A room with an ultrasound may seem like an unlikely setting for a chips commercial. But in an ad aired during the Super Bowl, Doritos cleverly suggested you don’t need to be outside the womb to have a serious chips craving.

The ad showed an oblivious dad eating Doritos at his wife’s ultrasound. His wife is annoyed; their baby, on the other hand, is a fan—first moving toward the chips, and then, in a comedic ending, actually being born, whooshing out of the womb to get a chip.

Not everyone was laughing. NARAL Pro-Choice America tweeted its outrage that the Doritos ad was “using #antichoice tactic of humanizing fetuses.”

Ah, yes, the horror. It’s much easier to talk about abortion when you’re suggesting what will be disposed of is a “clump of cells” or similar language rather than face the reality that as early as five to eight weeks on, the baby is developing her nose, mouth, and ears.

But the fact is that—no doubt partially due to ultrasound technology—moms and dads are now developing relationships with their children long before the due date, sometimes even announcing both name and sex to friends and family before the baby is born. 

In the case of the Doritos ad, the creator, Australian Peter Carstairs, told The Huffington Post Australia that he got the idea from watching his own son Freddie’s ultrasound. Freddie’s 3D ultrasound gets its own cameo in the ad—it’s the original footage of the baby before the animated, chip-seeking version shows up.

“I was interested in this collective thought,” Carstairs said, “that when you go into the ultrasound suite, mum is always incredibly connected to the baby and going through this life affirming moment while dad, particularly in Australia, is usually in the corner watching the footy or on his iPad—so that was the humor we wanted to find.”

Yup, that definitely sounds like the thinking of a political strategist—not.

And that’s what’s frightening to NARAL and other pro-abortion advocates: The day is over when people waited until birth to get to know and love their little ones. From sharing ultrasound snaps to 3D videos, parents are proudly chronicling the in utero development of their kids, just as they will go on to chronicle their toddler and school-age years.

It’s not about politics. It’s just about sharing your kids’ progress.

That’s becoming increasingly obvious. Outlets as mainstream as NBC’s “Today” and People have highlighted ultrasounds, with Today.com writing about a “baby [who] gives parents a cheerful thumbs up in ultrasound photo” and People last year highlighting “how one blind woman was able to share in the awe of that first ultrasound moment,” showcasing a diapers ad that showed a woman getting a 3D printed version of her ultrasound.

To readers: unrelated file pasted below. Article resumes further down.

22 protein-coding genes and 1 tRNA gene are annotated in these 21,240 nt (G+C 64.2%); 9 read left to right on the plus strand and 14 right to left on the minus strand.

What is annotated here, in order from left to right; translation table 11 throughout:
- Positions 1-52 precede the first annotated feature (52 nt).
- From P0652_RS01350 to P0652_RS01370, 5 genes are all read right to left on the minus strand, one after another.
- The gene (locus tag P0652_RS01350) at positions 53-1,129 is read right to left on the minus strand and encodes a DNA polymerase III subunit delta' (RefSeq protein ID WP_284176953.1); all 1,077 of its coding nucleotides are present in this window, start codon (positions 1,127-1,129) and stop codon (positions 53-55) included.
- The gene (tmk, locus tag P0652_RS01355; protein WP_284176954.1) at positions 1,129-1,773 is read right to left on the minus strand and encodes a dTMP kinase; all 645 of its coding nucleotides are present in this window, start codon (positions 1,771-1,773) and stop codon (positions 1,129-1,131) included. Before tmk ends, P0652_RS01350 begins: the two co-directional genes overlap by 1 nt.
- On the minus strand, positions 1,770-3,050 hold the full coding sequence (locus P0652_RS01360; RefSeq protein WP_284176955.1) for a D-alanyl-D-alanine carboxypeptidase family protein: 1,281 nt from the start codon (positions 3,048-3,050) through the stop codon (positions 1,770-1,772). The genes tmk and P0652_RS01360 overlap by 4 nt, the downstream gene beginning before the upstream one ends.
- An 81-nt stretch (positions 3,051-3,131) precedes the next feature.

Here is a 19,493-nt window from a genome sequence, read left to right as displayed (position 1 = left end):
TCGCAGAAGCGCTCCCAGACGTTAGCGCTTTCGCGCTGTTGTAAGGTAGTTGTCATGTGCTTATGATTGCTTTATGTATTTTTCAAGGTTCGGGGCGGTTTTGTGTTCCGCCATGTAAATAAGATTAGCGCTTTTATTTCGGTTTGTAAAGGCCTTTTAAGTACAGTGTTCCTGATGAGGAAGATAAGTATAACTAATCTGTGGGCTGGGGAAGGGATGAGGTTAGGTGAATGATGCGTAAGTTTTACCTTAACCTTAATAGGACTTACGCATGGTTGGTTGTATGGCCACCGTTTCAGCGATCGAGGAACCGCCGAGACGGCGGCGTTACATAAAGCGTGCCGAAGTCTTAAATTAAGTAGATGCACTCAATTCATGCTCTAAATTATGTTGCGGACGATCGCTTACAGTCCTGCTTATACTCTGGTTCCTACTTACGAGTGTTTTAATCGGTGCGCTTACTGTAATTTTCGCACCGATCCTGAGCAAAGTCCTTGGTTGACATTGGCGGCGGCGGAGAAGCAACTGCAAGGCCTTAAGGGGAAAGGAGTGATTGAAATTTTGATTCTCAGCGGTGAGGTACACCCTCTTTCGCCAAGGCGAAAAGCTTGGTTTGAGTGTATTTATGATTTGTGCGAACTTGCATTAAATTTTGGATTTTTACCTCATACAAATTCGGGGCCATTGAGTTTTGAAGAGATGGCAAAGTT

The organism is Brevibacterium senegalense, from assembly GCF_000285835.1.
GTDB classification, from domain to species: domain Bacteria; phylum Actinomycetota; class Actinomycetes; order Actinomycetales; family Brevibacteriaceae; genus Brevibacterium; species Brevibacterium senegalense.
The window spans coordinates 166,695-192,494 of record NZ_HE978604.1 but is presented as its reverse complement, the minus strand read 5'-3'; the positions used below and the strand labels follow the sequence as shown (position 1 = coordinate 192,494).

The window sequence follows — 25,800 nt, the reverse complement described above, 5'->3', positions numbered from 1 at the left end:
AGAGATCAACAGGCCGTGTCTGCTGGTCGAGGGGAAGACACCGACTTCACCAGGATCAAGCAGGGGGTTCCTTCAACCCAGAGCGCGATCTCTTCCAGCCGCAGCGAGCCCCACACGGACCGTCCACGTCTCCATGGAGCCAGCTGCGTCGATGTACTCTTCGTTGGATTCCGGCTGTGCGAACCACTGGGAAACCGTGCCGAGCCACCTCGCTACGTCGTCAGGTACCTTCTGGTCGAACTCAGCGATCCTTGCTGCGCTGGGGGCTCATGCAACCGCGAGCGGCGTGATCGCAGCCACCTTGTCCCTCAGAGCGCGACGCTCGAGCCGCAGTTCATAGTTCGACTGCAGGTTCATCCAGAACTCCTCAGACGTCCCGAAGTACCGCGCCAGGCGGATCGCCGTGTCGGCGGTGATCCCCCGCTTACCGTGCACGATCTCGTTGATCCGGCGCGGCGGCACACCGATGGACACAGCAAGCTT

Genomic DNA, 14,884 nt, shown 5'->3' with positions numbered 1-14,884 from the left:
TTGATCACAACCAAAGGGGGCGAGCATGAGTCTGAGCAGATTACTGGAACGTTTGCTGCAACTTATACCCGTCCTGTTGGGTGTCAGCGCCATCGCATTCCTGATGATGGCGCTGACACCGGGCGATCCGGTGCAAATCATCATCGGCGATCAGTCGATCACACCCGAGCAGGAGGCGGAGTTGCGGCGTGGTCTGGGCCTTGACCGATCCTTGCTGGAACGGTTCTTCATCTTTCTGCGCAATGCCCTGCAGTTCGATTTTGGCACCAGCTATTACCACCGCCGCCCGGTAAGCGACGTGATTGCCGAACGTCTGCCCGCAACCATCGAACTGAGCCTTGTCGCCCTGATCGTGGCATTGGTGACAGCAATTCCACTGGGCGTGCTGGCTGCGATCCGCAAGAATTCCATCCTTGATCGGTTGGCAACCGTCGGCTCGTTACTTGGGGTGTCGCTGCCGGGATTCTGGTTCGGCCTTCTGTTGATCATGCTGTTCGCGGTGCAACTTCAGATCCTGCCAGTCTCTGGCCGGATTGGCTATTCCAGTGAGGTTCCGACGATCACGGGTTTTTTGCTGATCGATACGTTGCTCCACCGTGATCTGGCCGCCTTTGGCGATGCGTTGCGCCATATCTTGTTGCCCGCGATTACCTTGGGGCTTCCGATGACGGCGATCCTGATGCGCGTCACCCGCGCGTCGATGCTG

But, of course, the increasing awareness that these unborn babies are growing and developing does raise questions about current abortion policy in the United States. Most legalized abortion advocates have been adamant that abortion must be legal to the end of the pregnancy, even going so far as to support partial-birth abortion.

That’s not the international norm—in fact, the U.S. is one of only seven countries where elective abortions after 20 weeks are legal.

Polling suggests that Americans don’t agree that abortion should be legal for the entire length of the pregnancy. According to a January Marist poll done for the Catholic organization Knights of Columbus, only 12 percent think abortion should be legal during an entire pregnancy. In contrast, 61 percent of Americans back banning abortions after 20 weeks, unless the mother’s life is in danger, while 81 percent support some abortion restrictions.

Newer laws are beginning to reflect Americans’ actual views. Several states have banned abortions after 20 weeks in most cases (although these bans have been going through the court system). And that’s not all.


“States have adopted 288 abortion restrictions just since the 2010 midterm elections swept abortion opponents into power in state capitals across the country,” wrote the Guttmacher Institute in a January report. “To put that number in context, states adopted nearly as many abortion restrictions during the last five years as during the entire previous 15 years.”

Finally, we may be reaching a point where the “no abortion restrictions” message of pro-abortion advocates is being recognized for the extremism it is.

That Doritos Super Bowl ad was a funny take on a real experience many parents face: meeting their kid via ultrasound. And it was true to unborn babies’ experience, too: Ask a pregnant woman what foods her baby likes and dislikes, and she probably has some sense. In fact, NPR reported in 2011 that babies’ tastes are influenced by what their mom ate while they were pregnant, noting that “if you eat broccoli while you’re pregnant, there’s a much better chance your baby will like broccoli.”

The Doritos Super Bowl ad worked not because it bolstered a political viewpoint. It worked because it resonated—and that should terrify pro-abortion advocates.